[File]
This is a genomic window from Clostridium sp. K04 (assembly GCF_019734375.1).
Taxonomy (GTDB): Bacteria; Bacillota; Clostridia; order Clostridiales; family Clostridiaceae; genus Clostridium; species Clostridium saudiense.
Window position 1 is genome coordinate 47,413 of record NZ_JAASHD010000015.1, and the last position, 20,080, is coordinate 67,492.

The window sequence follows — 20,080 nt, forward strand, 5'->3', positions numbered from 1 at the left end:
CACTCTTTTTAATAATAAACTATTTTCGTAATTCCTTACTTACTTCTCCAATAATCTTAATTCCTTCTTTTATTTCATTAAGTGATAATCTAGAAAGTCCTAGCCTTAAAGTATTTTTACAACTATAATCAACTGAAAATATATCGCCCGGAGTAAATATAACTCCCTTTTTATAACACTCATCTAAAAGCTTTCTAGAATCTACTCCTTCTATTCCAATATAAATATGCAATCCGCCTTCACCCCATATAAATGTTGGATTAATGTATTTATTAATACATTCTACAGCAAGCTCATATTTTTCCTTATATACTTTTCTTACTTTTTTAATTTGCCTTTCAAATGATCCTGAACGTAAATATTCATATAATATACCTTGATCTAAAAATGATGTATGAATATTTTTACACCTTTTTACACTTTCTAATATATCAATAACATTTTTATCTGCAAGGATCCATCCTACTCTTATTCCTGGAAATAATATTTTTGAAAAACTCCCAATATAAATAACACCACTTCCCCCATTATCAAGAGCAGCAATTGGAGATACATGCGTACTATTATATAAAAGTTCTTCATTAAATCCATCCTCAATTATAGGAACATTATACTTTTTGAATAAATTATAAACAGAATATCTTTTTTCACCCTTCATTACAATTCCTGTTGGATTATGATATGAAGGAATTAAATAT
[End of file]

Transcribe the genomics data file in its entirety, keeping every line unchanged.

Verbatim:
This is a genomic window from Clostridium sp. K04 (assembly GCF_019734375.1).
Taxonomy (GTDB): Bacteria; Bacillota; Clostridia; order Clostridiales; family Clostridiaceae; genus Clostridium; species Clostridium saudiense.
Window position 1 is genome coordinate 47,413 of record NZ_JAASHD010000015.1, and the last position, 20,080, is coordinate 67,492.

The window sequence follows — 20,080 nt, forward strand, 5'->3', positions numbered from 1 at the left end:
CACTCTTTTTAATAATAAACTATTTTCGTAATTCCTTACTTACTTCTCCAATAATCTTAATTCCTTCTTTTATTTCATTAAGTGATAATCTAGAAAGTCCTAGCCTTAAAGTATTTTTACAACTATAATCAACTGAAAATATATCGCCCGGAGTAAATATAACTCCCTTTTTATAACACTCATCTAAAAGCTTTCTAGAATCTACTCCTTCTATTCCAATATAAATATGCAATCCGCCTTCACCCCATATAAATGTTGGATTAATGTATTTATTAATACATTCTACAGCAAGCTCATATTTTTCCTTATATACTTTTCTTACTTTTTTAATTTGCCTTTCAAATGATCCTGAACGTAAATATTCATATAATATACCTTGATCTAAAAATGATGTATGAATATTTTTACACCTTTTTACACTTTCTAATATATCAATAACATTTTTATCTGCAAGGATCCATCCTACTCTTATTCCTGGAAATAATATTTTTGAAAAACTCCCAATATAAATAACACCACTTCCCCCATTATCAAGAGCAGCAATTGGAGATACATGCGTACTATTATATAAAAGTTCTTCATTAAATCCATCCTCAATTATAGGAACATTATACTTTTTGAATAAATTATAAACAGAATATCTTTTTTCACCCTTCATTACAATTCCTGTTGGATTATGATATGAAGGAATTAAATAT